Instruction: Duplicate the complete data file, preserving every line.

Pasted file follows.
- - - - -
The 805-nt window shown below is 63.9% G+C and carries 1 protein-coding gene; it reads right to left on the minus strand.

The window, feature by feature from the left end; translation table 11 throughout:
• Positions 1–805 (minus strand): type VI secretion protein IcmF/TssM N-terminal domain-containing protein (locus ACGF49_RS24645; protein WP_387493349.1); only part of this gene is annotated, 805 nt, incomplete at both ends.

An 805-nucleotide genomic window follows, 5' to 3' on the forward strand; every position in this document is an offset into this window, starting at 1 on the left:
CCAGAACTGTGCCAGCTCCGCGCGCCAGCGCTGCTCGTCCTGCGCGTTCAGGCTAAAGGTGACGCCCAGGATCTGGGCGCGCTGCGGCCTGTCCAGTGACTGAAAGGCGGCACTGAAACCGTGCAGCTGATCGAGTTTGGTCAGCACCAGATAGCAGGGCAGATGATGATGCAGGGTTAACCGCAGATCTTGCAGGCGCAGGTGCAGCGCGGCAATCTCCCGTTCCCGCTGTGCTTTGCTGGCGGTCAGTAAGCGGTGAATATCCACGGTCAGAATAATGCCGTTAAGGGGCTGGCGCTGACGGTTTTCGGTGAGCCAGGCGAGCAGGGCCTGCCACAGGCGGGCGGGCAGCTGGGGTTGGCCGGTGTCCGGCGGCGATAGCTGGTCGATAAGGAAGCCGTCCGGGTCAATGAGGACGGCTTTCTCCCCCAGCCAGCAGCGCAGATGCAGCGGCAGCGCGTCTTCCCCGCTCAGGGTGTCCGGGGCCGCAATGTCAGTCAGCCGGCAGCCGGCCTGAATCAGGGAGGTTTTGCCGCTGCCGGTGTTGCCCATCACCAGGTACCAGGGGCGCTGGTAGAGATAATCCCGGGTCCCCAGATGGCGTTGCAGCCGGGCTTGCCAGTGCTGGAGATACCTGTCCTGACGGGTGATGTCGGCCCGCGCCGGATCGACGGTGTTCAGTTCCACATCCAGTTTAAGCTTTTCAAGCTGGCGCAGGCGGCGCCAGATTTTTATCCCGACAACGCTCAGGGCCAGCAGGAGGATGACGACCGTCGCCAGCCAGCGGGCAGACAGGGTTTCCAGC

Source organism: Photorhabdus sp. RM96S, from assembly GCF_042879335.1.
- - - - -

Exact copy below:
The 805-nt window shown below is 63.9% G+C and carries 1 protein-coding gene; it reads right to left on the minus strand.

The window, feature by feature from the left end; translation table 11 throughout:
• Positions 1–805 (minus strand): type VI secretion protein IcmF/TssM N-terminal domain-containing protein (locus ACGF49_RS24645; protein WP_387493349.1); only part of this gene is annotated, 805 nt, incomplete at both ends.

An 805-nucleotide genomic window follows, 5' to 3' on the forward strand; every position in this document is an offset into this window, starting at 1 on the left:
CCAGAACTGTGCCAGCTCCGCGCGCCAGCGCTGCTCGTCCTGCGCGTTCAGGCTAAAGGTGACGCCCAGGATCTGGGCGCGCTGCGGCCTGTCCAGTGACTGAAAGGCGGCACTGAAACCGTGCAGCTGATCGAGTTTGGTCAGCACCAGATAGCAGGGCAGATGATGATGCAGGGTTAACCGCAGATCTTGCAGGCGCAGGTGCAGCGCGGCAATCTCCCGTTCCCGCTGTGCTTTGCTGGCGGTCAGTAAGCGGTGAATATCCACGGTCAGAATAATGCCGTTAAGGGGCTGGCGCTGACGGTTTTCGGTGAGCCAGGCGAGCAGGGCCTGCCACAGGCGGGCGGGCAGCTGGGGTTGGCCGGTGTCCGGCGGCGATAGCTGGTCGATAAGGAAGCCGTCCGGGTCAATGAGGACGGCTTTCTCCCCCAGCCAGCAGCGCAGATGCAGCGGCAGCGCGTCTTCCCCGCTCAGGGTGTCCGGGGCCGCAATGTCAGTCAGCCGGCAGCCGGCCTGAATCAGGGAGGTTTTGCCGCTGCCGGTGTTGCCCATCACCAGGTACCAGGGGCGCTGGTAGAGATAATCCCGGGTCCCCAGATGGCGTTGCAGCCGGGCTTGCCAGTGCTGGAGATACCTGTCCTGACGGGTGATGTCGGCCCGCGCCGGATCGACGGTGTTCAGTTCCACATCCAGTTTAAGCTTTTCAAGCTGGCGCAGGCGGCGCCAGATTTTTATCCCGACAACGCTCAGGGCCAGCAGGAGGATGACGACCGTCGCCAGCCAGCGGGCAGACAGGGTTTCCAGC

Source organism: Photorhabdus sp. RM96S, from assembly GCF_042879335.1.